Burning Down East Asia

13 Mar

Burning the Hand That Freed YouThe Liancourt Rocks (Dokdo, in Korean; Takeshima, in Japanese) are about to get a whole lot less remote.

Japan has become the first country to successfully extract methane from frozen reserves under the ocean floor, opening a new potential energy source for the country.

Methane is the primary component of natural gas but methane hydrate offers an even more concentrated source. One cubic foot of hydrate traps about 164 cubic feet of methane gasaccording to the U.S. Geological Survey. The methane in hydrate is frozen within an ice lattice, forming a sherbet-like substance.

To get the methane gas out, Japanese engineers used a depressurization method that turns methane hydrate into methane gas. Extraction began this morning, about 30 miles offshore of Japan’s main island and at a depth of around 1,000 feet below the seabed.

This is not good news, and not just because of a silly turf war between Japan and South Korea. James Hansen has identified the burning of “fire ice” as a source of global warming in the Arctic Ocean.

Tremendous amounts of methane are frozen on the bottom of the Arctic Ocean. As water temperatures increase, the threat of large emissions of methane bubbling out of the sea grows. Climate scientist James Hansen of NASA says the melting of methane hydrates in the earth’s past has triggered rapid global warming leading to major extinction events.

Even more worrying for Seoul is, that no where in this early stage of fire ice exploitation is South Korea listed as a competitor.

[Japan Oil, Gas and Metals National Corporation]Jogmec estimates that the surrounding area in the Nankai submarine trough holds at least 1.1 trillion cubic meters, or 39 trillion cubic feet, of methane hydrate, enough to meet 11 years’ worth of gas imports to Japan.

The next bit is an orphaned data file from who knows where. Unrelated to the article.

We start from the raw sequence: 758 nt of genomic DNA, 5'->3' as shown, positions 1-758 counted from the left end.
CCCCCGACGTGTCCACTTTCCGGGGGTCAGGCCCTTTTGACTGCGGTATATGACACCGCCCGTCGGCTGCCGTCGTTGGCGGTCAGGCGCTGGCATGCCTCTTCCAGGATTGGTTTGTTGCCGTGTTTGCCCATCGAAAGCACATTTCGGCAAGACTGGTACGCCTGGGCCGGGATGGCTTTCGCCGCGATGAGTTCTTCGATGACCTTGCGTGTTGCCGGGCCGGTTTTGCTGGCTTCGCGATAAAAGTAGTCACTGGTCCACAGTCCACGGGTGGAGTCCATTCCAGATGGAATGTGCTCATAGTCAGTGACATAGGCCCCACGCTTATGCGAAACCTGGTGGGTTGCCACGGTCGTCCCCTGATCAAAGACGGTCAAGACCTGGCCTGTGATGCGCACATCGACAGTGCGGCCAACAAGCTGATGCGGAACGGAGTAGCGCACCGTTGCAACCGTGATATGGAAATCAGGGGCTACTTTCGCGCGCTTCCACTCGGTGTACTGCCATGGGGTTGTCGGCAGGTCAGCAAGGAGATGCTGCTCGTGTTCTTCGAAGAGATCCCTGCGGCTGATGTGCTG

A separate rough estimate by the National Institute of Advanced Industrial Science and Technology has put the total amount of methane hydrate in the waters surrounding Japan at more than 7 trillion cubic meters, or what researchers have long said is closer to 100 years’ worth of Japan’s natural gas needs.

“Now we know that extraction is possible,” said Mikio Satoh, a senior researcher in marine geology at the institute who was not involved in the Nankai trough expedition. “The next step is to see how far Japan can get costs down to make the technology economically viable.”

Methane hydrate is a sherbetlike substance that can form when methane gas is trapped in ice below the seabed or underground. Though it looks like ice, it burns when it is heated.

Experts say there are abundant deposits of gas hydrates in the seabed and in some Arctic regions. Japan, together with Canada, has already succeeded in extracting gas from methane hydrate trapped in permafrost soil. American researchers are carrying out similar test projects on the North Slope of Alaska.

Fortunately, the Nankai Trough is situated on the opposite, southern part of the Japanese island of Honshu, a blessing which might avert immediate conflict between the rival claimants. The South Korean are well aware of the flammable potential of the Liancourt Rocks.



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